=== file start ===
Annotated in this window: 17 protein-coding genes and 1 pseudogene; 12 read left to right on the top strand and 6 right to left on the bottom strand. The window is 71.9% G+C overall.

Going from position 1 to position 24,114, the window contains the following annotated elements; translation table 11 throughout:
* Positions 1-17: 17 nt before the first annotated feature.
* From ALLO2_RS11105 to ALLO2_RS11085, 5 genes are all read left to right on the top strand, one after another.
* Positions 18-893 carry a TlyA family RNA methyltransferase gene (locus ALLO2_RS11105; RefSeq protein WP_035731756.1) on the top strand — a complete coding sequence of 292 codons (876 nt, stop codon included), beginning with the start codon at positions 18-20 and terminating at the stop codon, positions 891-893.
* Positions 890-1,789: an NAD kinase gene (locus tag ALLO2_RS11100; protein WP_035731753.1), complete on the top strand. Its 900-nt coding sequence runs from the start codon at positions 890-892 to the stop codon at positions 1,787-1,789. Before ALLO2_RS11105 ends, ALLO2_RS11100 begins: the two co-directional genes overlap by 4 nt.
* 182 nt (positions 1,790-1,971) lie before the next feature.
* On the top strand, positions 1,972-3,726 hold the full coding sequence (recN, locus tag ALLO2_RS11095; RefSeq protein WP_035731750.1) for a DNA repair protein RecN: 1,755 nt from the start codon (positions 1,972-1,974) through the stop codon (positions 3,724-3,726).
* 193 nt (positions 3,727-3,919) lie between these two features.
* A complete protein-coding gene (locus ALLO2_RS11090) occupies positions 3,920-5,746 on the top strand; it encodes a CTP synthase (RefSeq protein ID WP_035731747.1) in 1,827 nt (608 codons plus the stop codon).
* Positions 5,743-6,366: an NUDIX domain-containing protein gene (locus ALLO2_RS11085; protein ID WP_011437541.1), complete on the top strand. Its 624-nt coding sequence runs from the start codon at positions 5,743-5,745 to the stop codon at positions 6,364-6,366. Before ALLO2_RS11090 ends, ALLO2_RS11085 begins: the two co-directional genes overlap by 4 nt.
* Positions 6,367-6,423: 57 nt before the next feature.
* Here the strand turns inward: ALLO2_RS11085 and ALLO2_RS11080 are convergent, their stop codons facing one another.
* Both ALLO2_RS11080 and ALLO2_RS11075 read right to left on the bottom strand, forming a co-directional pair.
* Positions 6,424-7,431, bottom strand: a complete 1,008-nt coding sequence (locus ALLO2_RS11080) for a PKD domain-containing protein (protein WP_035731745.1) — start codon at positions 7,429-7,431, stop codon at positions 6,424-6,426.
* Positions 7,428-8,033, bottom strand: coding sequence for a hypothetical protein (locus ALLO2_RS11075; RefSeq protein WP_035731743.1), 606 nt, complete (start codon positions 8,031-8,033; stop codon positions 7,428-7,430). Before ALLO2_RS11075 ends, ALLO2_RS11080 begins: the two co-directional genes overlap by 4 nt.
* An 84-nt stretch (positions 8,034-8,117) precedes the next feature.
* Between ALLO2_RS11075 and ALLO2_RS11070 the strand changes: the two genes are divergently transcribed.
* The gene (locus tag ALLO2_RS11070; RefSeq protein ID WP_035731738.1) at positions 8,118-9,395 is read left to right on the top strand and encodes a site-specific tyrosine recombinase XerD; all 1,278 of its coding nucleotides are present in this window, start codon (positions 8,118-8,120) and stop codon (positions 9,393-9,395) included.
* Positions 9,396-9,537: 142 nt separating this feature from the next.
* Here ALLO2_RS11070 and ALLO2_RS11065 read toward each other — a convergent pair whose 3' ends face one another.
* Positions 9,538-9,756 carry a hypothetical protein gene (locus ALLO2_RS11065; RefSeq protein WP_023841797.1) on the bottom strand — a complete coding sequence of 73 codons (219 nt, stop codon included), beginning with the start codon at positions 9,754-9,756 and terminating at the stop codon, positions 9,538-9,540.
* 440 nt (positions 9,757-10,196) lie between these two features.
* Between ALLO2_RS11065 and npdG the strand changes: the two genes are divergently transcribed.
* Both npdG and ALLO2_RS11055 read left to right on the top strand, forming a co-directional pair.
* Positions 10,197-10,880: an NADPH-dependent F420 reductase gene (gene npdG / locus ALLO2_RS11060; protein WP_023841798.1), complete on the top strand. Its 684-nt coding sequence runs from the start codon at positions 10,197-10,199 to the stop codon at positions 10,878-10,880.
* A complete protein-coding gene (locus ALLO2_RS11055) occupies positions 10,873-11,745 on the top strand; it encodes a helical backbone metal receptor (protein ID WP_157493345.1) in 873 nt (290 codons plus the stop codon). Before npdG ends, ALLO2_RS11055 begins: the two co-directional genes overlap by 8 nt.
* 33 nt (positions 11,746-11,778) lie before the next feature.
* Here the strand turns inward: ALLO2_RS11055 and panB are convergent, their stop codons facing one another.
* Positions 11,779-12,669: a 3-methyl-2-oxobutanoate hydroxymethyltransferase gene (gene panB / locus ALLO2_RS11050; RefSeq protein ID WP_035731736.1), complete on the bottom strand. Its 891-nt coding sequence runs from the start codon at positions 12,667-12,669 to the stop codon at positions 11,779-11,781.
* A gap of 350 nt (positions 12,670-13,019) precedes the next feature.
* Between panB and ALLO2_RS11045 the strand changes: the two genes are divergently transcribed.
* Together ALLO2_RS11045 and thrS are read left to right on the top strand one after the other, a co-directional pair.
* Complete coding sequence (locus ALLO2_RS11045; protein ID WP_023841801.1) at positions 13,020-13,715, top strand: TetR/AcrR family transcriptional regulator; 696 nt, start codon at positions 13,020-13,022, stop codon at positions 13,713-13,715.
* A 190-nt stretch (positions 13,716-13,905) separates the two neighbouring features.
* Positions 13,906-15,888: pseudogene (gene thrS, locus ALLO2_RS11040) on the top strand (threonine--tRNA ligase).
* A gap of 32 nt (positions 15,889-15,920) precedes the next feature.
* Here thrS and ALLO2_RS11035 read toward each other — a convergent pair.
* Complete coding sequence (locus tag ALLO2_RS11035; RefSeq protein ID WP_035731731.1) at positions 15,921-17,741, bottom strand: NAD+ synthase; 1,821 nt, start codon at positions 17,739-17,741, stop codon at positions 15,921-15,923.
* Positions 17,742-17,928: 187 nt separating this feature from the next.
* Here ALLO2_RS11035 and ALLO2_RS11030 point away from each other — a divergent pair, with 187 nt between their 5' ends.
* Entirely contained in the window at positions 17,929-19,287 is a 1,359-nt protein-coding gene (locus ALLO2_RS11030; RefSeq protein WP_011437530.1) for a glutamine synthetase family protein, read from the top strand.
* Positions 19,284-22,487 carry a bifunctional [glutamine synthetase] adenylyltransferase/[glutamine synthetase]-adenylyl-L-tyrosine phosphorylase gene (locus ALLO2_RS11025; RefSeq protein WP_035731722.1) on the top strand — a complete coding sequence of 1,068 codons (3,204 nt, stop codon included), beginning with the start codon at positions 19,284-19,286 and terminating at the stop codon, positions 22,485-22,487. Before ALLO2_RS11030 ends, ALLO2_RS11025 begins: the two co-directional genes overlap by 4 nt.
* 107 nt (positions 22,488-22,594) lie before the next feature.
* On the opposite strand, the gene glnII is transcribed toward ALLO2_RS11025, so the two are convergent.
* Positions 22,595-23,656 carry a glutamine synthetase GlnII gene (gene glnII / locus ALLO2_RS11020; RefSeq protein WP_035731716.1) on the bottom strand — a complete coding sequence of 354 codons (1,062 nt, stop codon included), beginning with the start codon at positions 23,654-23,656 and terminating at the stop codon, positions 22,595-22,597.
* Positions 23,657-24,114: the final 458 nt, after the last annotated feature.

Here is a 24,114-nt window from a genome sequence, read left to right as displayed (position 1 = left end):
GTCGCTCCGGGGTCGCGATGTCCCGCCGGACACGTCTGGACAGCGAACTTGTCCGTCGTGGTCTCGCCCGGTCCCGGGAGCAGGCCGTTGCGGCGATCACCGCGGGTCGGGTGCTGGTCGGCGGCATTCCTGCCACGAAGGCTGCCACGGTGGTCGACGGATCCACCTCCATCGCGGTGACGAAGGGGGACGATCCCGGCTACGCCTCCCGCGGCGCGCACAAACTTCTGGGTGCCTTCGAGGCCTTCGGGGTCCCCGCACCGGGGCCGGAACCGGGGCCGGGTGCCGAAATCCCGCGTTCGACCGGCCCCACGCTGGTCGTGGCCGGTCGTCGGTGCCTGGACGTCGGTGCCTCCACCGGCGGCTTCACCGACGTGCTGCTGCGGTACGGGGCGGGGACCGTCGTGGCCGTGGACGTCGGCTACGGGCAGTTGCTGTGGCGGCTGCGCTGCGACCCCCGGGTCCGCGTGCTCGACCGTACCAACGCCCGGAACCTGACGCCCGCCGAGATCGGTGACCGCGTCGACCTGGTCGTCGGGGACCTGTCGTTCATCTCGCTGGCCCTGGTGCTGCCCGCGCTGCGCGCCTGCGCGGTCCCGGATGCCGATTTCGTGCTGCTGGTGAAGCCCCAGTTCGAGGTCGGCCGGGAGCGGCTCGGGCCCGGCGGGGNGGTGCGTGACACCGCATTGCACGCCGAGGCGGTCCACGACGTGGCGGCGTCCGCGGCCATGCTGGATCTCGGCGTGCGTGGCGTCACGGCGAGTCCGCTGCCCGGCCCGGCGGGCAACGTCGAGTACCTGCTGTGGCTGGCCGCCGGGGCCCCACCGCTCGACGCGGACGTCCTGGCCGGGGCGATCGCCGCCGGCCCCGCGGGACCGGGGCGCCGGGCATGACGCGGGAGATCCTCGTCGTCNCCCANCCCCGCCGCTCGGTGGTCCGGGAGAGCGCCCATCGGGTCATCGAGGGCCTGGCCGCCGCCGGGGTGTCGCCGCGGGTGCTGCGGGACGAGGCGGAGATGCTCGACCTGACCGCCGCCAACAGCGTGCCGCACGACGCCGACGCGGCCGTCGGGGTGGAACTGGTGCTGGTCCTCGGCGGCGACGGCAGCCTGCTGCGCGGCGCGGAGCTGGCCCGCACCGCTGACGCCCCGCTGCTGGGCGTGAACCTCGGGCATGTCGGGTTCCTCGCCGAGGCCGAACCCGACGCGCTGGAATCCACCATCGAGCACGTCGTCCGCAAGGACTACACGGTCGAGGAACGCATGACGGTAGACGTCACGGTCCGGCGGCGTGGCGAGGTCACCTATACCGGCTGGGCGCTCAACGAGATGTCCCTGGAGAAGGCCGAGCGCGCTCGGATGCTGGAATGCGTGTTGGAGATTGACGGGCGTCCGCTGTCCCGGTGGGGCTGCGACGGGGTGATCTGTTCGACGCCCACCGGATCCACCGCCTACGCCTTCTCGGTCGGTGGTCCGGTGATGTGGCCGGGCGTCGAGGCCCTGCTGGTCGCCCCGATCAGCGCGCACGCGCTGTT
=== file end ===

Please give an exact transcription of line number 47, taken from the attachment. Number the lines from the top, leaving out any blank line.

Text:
* Positions 23,657-24,114: the final 458 nt, after the last annotated feature.